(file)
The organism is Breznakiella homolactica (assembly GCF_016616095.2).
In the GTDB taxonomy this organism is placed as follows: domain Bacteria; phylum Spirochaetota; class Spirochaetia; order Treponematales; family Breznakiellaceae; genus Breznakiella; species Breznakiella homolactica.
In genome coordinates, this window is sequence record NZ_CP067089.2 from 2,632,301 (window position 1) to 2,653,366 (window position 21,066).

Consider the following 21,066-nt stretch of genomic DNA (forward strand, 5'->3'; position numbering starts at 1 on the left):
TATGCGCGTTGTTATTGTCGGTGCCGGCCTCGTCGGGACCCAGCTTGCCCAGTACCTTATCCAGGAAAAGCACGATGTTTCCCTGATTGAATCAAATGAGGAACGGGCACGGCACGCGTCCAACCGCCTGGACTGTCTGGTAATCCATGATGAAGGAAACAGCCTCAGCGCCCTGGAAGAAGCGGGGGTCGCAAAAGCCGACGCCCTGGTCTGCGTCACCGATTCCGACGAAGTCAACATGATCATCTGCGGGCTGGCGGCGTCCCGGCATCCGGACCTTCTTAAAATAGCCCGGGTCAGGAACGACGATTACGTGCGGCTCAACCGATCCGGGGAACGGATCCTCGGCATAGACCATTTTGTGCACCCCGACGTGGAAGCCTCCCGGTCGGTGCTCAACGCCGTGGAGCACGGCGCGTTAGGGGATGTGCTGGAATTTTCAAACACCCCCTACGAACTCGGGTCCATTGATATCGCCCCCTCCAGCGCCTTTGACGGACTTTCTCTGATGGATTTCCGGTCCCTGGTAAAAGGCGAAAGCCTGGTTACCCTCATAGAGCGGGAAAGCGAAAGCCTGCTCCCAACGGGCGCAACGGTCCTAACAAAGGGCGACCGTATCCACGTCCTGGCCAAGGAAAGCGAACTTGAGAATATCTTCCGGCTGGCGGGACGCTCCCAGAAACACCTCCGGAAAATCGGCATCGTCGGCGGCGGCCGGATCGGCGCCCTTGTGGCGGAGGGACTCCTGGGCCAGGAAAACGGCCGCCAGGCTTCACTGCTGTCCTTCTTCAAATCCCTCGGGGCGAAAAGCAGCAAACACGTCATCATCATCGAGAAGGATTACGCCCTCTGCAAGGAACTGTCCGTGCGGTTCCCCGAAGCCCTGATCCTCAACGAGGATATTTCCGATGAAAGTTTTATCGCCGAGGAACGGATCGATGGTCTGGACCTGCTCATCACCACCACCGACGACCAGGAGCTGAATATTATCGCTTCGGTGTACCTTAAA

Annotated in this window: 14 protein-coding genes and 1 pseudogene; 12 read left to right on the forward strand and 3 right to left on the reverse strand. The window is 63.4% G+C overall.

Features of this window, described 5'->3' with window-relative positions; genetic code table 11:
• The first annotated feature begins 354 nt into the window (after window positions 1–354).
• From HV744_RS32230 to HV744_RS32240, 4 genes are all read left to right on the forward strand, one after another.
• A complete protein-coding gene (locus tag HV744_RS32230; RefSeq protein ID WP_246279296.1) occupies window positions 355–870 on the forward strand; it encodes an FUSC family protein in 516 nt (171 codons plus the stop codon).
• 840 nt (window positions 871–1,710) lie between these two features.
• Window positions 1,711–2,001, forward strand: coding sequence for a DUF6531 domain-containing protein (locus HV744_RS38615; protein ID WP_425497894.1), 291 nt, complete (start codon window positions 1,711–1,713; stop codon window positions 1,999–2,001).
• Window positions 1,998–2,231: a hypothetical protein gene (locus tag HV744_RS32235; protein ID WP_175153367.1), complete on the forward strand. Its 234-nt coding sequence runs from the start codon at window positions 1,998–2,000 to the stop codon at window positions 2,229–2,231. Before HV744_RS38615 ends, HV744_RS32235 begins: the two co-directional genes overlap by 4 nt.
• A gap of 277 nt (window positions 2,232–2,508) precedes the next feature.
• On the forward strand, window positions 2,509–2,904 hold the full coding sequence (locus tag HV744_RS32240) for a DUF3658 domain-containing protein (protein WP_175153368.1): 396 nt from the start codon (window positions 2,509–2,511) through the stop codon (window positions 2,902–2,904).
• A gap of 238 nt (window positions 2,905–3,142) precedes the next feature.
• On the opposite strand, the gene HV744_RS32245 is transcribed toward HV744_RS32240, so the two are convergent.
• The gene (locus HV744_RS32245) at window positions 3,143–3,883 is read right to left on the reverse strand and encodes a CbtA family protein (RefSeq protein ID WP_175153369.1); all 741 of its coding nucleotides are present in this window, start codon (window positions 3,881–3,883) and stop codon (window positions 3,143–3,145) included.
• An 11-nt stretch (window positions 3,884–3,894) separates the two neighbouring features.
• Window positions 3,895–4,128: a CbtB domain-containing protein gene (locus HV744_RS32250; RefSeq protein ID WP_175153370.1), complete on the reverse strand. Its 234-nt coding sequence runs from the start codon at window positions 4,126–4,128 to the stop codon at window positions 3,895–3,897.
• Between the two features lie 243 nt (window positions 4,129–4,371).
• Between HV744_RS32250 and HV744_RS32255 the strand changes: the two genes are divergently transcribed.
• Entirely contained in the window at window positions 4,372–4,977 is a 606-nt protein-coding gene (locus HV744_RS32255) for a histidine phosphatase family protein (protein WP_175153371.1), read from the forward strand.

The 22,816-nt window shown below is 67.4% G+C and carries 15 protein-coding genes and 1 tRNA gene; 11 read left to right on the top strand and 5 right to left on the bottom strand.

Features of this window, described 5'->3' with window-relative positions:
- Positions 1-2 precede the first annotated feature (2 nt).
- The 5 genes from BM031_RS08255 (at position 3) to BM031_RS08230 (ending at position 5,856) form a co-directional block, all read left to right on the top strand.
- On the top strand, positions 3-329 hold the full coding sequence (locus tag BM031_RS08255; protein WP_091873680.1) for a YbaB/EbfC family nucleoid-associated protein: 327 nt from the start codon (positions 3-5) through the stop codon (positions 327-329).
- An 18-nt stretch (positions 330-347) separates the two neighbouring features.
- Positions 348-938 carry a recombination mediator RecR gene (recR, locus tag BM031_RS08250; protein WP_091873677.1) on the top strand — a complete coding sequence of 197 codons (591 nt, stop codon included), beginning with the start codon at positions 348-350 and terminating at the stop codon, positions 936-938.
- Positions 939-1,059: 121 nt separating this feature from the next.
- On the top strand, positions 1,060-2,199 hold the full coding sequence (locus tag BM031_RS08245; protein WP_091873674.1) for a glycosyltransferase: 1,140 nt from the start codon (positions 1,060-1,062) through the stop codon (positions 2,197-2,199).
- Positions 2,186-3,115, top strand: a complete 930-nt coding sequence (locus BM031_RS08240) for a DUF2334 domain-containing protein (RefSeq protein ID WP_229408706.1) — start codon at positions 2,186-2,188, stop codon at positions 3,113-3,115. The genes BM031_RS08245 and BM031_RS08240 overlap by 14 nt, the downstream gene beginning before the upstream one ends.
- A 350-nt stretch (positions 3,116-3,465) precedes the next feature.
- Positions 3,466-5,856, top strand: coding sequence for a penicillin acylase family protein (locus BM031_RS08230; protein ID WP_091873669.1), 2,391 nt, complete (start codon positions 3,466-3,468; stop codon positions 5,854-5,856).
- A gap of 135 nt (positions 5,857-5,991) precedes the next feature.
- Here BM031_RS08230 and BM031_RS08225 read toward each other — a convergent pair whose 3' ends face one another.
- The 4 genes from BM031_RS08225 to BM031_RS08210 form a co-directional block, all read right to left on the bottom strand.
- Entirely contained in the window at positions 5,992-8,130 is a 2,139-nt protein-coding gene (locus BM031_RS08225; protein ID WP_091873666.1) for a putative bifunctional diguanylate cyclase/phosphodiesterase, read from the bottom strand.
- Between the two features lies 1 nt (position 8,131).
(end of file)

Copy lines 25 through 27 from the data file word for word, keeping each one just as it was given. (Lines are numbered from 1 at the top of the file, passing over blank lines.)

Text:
Features of this window, described 5'->3' with window-relative positions:
- Positions 1-2 precede the first annotated feature (2 nt).
- The 5 genes from BM031_RS08255 (at position 3) to BM031_RS08230 (ending at position 5,856) form a co-directional block, all read left to right on the top strand.